One of the central puzzles in particle physics is discovering what particle (or particles) makes up dark matter -- the form of matter that is responsible for 85 percent of the mass in the known universe.
Some physicists believe searching for a hypothetical particle known as an "axion" could lead to a better understanding of dark matter and to hunt for it, a team of US physicists have recently designed and tested a basketball-sized, donut-shaped apparatus that can seek it out.
It has been believed that axions may be detectable by looking at an unusual type of neutron star known as a "magnetar." These small, erupting stars create some of the most powerful magnetic fields in the universe. Because of their giant magnetic power, axions would be converted to radio waves in the presence of the magnetar -- and thus, detectable by telescopes on Earth.
That strange cosmic phenomenon inspired theoretical physicists to create the impressively-named Abracadabra experiment. (The full name is "A Broadband/Resonant Approach to Cosmic Axion Detection with an Amplifying B-field Ring Apparatus" so the theorists deserve a round of applause for that backcronym.) The experiment consists of a donut (or "toroid") shaped device, dangled in a freezer just above absolute zero and fine-tuned to create its own magnetic field.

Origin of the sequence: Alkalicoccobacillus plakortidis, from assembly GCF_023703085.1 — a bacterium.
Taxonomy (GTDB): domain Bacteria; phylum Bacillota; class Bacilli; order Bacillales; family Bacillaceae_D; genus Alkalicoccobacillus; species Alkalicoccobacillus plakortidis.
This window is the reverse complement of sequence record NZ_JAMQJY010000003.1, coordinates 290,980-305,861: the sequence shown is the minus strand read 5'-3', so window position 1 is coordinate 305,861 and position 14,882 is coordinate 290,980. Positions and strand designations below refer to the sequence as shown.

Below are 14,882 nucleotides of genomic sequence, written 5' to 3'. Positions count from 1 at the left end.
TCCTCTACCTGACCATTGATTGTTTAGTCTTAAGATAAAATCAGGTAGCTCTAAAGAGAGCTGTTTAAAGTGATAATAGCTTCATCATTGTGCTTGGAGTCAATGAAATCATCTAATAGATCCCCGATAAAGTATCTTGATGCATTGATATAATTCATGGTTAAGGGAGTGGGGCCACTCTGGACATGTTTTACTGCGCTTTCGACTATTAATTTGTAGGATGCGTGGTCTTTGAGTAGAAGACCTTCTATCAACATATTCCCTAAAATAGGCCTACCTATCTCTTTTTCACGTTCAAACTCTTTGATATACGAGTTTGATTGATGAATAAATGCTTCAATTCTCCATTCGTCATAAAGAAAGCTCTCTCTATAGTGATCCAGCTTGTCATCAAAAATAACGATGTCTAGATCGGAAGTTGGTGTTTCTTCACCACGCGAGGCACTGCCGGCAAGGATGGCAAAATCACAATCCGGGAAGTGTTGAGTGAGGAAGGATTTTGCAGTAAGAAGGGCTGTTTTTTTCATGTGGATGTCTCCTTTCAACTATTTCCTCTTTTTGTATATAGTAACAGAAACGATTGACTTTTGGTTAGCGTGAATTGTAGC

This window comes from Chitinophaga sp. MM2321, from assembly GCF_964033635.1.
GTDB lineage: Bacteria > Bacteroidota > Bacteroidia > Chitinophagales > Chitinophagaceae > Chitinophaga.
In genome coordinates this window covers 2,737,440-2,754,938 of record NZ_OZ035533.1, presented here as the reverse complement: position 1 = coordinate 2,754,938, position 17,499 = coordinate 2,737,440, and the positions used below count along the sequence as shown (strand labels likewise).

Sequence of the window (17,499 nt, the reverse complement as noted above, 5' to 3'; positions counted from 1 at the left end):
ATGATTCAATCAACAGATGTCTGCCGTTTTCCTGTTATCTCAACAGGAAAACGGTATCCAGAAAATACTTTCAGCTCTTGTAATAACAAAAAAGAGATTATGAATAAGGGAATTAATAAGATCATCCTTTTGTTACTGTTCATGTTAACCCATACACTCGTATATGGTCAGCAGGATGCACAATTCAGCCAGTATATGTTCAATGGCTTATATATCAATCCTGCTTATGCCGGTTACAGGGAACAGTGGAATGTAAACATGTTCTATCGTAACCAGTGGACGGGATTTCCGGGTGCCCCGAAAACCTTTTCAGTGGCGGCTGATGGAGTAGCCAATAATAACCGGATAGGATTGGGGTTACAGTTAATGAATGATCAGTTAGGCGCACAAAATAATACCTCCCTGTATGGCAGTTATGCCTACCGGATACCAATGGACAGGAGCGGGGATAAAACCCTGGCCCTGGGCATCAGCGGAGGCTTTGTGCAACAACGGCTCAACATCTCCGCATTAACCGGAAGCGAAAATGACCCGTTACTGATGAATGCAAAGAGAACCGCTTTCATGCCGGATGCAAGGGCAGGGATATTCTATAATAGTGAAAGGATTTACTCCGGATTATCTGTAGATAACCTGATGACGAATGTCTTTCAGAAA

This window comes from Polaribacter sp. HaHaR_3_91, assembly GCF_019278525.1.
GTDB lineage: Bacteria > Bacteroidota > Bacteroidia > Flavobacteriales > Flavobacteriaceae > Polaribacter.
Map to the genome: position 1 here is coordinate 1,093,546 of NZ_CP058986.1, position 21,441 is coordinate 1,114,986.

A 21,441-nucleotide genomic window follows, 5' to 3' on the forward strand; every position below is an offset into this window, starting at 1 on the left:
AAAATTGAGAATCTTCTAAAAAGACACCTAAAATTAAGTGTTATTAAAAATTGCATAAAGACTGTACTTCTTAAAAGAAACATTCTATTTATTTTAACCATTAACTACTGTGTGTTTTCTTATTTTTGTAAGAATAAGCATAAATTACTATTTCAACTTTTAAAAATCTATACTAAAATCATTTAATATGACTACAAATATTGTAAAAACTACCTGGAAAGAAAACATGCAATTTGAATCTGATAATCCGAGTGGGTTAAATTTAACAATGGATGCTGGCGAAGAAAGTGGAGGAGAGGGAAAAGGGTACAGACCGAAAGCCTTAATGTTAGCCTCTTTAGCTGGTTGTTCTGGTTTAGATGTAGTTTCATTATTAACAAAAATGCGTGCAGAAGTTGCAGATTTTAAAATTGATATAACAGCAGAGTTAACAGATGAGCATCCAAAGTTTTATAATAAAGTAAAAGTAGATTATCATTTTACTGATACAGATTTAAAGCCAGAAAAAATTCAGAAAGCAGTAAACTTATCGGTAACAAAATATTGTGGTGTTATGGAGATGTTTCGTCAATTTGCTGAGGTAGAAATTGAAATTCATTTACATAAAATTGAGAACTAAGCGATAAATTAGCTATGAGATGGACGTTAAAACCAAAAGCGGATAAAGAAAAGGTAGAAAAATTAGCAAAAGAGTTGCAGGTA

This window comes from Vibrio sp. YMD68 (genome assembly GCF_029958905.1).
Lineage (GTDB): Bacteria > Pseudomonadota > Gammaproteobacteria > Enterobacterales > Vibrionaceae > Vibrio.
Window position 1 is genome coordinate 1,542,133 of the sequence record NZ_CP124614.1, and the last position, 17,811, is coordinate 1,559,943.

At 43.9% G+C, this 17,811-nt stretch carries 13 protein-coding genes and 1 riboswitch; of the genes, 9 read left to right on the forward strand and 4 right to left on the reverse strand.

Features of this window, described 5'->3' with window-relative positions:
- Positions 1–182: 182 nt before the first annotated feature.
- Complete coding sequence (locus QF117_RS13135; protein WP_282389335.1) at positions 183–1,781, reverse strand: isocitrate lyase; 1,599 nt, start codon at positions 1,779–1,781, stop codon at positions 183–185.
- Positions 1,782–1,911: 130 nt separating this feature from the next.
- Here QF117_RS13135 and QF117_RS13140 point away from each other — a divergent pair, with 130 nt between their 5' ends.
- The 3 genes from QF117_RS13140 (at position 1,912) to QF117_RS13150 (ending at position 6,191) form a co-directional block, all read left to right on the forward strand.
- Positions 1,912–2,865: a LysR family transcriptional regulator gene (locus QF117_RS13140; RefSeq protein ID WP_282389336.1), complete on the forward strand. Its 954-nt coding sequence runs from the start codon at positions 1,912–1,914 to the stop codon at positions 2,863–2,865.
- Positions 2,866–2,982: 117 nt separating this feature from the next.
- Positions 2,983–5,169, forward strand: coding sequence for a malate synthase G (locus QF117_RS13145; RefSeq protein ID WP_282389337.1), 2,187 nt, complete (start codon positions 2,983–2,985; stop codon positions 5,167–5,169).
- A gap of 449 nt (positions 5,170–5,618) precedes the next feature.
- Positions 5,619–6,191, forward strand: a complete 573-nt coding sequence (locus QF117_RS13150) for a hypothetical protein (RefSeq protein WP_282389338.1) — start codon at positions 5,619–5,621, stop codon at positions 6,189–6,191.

If axions exist, the magnetic field in the middle of the donut could reveal them.
"That's what was elegant about this experiment," said Lindley Winslow, principal investigator on the project, in a press release. "Technically, if you saw this magnetic field, it could only be the axion, because of the particular geometry they thought of."
The first run of Abracadabra took place in July and August 2018, looking for evidence that axions had interacted with the device.
However, the team detected no signs of the "ghost-like" particle. While that seems like bad news for axion enthusiasts, the experiment doesn't end there. The magnetic field -- the energy -- generated by the axion is expected to be so tiny that this particular run was unable to detect it because it only looked in a very specific, tight range. Like searching the house for a lost remote, researchers have only looked under the couch -- they can still look under the cushions, in the bedroom and behind the TV.
"This is the first time anyone has directly looked at this axion space," says Winslow. "We're excited that we can now say, 'We have a way to look here, and we know how to do better!'"
The study was published Thursday in the journal Physical Review Letters.